European Citizens’ Worries and Self-Responsibility towards Climate Change
2. Materials and Methods
- “To monitor and interpret changing public attitudes and values within Europe and to investigate how they interact with Europe’s changing institutions;
- To advance and consolidate improved methods of cross-national survey measurement in Europe and beyond;
- And, to develop a series of European social indicators, including attitudinal indicators. The survey involves strict random probability sampling, high response rate and rigorous translation protocols.”
2.2. Variables Included in the Present Study
2.3. Statistical Analysis
3.1. Descriptive Statistics
3.2. How Worried Are You about Climate Change?
3.2.1. Single Independent Variable Models
- The odds of scoring higher, or being more worried about CC, increase as trust in scientists increases. The odds ratio is 1.08, meaning that the odds of scoring one point higher in the CC question increase by 8% with by each point rating higher trust in scientists.
- The odds of scoring higher, or being more worried about CC, increase as the satisfaction with the national government increases. The odds ratio is 1.02, meaning that the odds of scoring one point higher in the CC question increase by 2% with each point rating higher satisfaction with the national government.
- The odds of rating a lower score are 0.64 higher for men than women. The odds of a woman rating a higher score is 1/0.64 = 1.5625 higher than men. The odds are 56.25% higher for women than they are for men, and women are more worried about climate change than men.
- The odds of scoring higher, or being more worried about CC, increase with the age of the interviewees. The odds ratio is 1.006, meaning that the odds of scoring one point higher in the climate change question increase by 0.06% per year added to the age of the interviewee.
- The odds of scoring higher, or being more worried about CC, increase with the time spent on education by the interviewees. The odds ratio is 1.034, meaning that the odds of scoring one point higher in the climate change question increase by 3.4% per added year to the education of the interviewee.
3.2.2. Multiple Independent Variable Model
- For the interaction between “Gender” and “Trust in Scientists” no significant differences are found between men and women relative to trusting in scientists (Mann–Whitney U-test Z = −0.330, p = 0.742).
- For the interaction “Gender Age”, there is a significant difference between the age of the male and female interviewees (equal variances not assumed, Levene’s Z = 4.387, p = 0.036; T-test t = −7.227, 17,938 d.f., p < 0.001), with mean age of females (51.78) slightly higher than males (49.78). Therefore the 8% addition in the odds ratio is understandable as both the gender female and age have a positive impact on the score of the dependent variable.
- For the interaction “Trust in Scientists” with “Age”, and also for the interaction “Age” with “Years in education”, the same type of rationale used previously cannot be used, and the results do not have a direct interpretation. The results must be understood in the context of the main effects results and the three-way interaction.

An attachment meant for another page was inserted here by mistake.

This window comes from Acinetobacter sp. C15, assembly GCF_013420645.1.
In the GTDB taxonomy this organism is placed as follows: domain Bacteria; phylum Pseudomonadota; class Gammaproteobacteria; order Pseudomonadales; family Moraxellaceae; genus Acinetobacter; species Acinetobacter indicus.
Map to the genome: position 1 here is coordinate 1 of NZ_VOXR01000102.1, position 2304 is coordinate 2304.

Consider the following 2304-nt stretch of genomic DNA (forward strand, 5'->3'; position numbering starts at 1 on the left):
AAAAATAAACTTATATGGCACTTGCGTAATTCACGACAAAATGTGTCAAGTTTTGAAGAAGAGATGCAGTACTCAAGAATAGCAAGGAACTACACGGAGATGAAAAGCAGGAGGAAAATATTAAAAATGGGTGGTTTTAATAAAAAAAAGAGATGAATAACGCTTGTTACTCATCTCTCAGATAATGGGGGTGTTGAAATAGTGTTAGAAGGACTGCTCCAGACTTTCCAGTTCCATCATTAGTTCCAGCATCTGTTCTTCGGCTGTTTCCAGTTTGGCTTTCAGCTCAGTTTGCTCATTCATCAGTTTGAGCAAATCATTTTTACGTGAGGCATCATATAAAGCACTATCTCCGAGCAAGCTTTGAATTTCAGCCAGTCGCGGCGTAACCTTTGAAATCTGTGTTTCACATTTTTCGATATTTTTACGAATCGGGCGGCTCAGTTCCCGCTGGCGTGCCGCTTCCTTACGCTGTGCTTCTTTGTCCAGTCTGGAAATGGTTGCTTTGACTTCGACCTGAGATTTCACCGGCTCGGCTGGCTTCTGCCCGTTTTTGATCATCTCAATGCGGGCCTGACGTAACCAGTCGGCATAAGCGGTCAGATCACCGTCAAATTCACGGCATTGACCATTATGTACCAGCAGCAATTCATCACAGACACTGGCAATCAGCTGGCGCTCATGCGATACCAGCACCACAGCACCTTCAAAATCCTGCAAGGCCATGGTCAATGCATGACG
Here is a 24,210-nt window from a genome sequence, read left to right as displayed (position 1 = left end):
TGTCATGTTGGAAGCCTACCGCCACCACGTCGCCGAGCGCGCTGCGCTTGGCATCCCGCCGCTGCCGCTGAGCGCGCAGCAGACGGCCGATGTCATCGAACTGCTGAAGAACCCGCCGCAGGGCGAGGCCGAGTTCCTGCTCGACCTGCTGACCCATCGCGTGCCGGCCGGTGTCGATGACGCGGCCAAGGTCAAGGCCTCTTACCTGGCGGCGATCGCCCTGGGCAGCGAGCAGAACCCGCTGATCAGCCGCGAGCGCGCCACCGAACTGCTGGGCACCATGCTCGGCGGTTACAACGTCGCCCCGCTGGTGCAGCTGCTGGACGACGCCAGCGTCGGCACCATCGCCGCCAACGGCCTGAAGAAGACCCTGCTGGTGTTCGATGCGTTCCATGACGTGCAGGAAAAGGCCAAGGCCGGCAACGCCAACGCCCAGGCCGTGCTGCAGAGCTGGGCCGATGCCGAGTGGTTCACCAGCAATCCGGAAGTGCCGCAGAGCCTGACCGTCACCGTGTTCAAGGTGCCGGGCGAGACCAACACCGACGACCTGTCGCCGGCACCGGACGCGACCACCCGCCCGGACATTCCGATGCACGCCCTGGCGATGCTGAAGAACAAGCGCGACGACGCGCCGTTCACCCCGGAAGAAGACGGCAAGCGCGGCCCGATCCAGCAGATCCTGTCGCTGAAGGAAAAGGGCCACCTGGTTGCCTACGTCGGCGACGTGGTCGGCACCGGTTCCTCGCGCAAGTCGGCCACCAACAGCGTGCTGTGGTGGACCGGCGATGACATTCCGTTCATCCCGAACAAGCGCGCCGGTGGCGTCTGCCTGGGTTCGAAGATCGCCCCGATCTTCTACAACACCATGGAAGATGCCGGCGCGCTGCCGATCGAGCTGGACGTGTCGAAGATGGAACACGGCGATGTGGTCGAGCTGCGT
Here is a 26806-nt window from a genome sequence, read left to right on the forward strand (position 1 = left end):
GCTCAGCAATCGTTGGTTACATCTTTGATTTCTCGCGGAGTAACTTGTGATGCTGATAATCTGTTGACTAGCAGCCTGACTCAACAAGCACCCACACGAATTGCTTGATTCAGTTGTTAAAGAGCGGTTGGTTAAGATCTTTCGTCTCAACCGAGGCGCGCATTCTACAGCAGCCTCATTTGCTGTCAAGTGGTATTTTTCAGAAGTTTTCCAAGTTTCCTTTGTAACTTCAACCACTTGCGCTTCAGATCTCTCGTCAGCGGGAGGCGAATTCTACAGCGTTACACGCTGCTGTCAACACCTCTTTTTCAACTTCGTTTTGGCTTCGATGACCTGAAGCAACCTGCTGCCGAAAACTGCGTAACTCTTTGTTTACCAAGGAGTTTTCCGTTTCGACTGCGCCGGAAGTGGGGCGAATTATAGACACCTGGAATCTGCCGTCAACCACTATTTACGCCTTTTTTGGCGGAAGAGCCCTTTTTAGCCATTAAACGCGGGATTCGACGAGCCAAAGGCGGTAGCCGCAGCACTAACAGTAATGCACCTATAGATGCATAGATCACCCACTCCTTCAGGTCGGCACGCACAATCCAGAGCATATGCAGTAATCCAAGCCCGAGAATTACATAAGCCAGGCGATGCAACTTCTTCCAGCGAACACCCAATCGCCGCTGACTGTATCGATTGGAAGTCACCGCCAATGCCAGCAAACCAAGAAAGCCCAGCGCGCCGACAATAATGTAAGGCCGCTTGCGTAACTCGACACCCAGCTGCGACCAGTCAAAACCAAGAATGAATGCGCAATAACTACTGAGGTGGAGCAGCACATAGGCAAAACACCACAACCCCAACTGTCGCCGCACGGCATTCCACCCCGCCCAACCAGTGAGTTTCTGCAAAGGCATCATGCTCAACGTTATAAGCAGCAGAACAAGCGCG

- The three-way interaction has a direct interpretation, as the individual variables all impact positively the independent variable; therefore, when considered together, the result is augmented.
3.3. To What Extent Do You Feel a Personal Responsibility to Try to Reduce Climate Change?
3.3.1. Single Independent Variable Models
- The odds of scoring higher or feeling more responsible to try to reduce CC increases as trust in the legal system increases. The odds ratio is 1.123, meaning that the odds of scoring one point higher in the climate change question increase by 12.3% with each point rating higher trust in the legal system.
- The same result is observed for “Trust in scientists”. The odds ratio is 1.57, meaning that the odds of scoring one point higher in the CC question increase by 57% with each point rating higher trust in scientists.
- For satisfaction with the state of the economy in the country, the odds ratio is 1.164, a 16.4% increase.
- For satisfaction with the national government, the odds ratio is 1.123, a 12.3% increase.
- For satisfaction with the way democracy works, the odds ratio is 1.142, a 14.2% increase.
- For satisfaction with the state of education in the country, the odds ratio is 1.12, 12.0% increase.
- For satisfaction with the state of the health services in the country, the odds ratio is 1.117, an 11.7% increase.
- The odds of rating a lower score are 0.728 higher for men than women. The odds of women rating a higher score is 1/0.728 = 1.3736 higher than men. The odds are thus 37.36% higher for women than they are for men, and women feel more personal responsibility in trying to reduce climate change than men.
- For age, the odds ratio is 0.996, and (1/0.996 = 1.004); thus, responsibility decreases slightly with age (0.4% per year added to age).
- For time in education, the odds ratio is 1.093, a 9.3% increase per added year in full-time education.
3.3.2. Multiple Independent Variable Model
- For the interaction “Gender × Age”, the previous findings of significant differences between males and females can, in this model, have the same explanation.
- To devise an explanation of the two-way interactions, the correlations between the variable “Trust in scientists” and the others involved in the interactions were obtained (Sperman’s rho): “Satisfaction with the economy in the country” 0.298 (p < 0.001), “Satisfaction with the health system in the country” 0.306 (p < 0.001), “Age of the interviewee” 0.034 (p < 0.001), and “Years in education” 0.134 (p < 0.001). The positive correlation with “Trust in scientists” itself contributing to higher levels of self-responsibility in the single models can explain the results. The exception is age, but as age correlates negatively with “Time in education” (−0.204, p < 0.001), the negative parameter in the interaction with “Trust in scientists” may be in the model to compensate the positive parameter in the interaction “Trust in scientists × Years in education”.
Informed Consent Statement
Data Availability Statement
Conflicts of Interest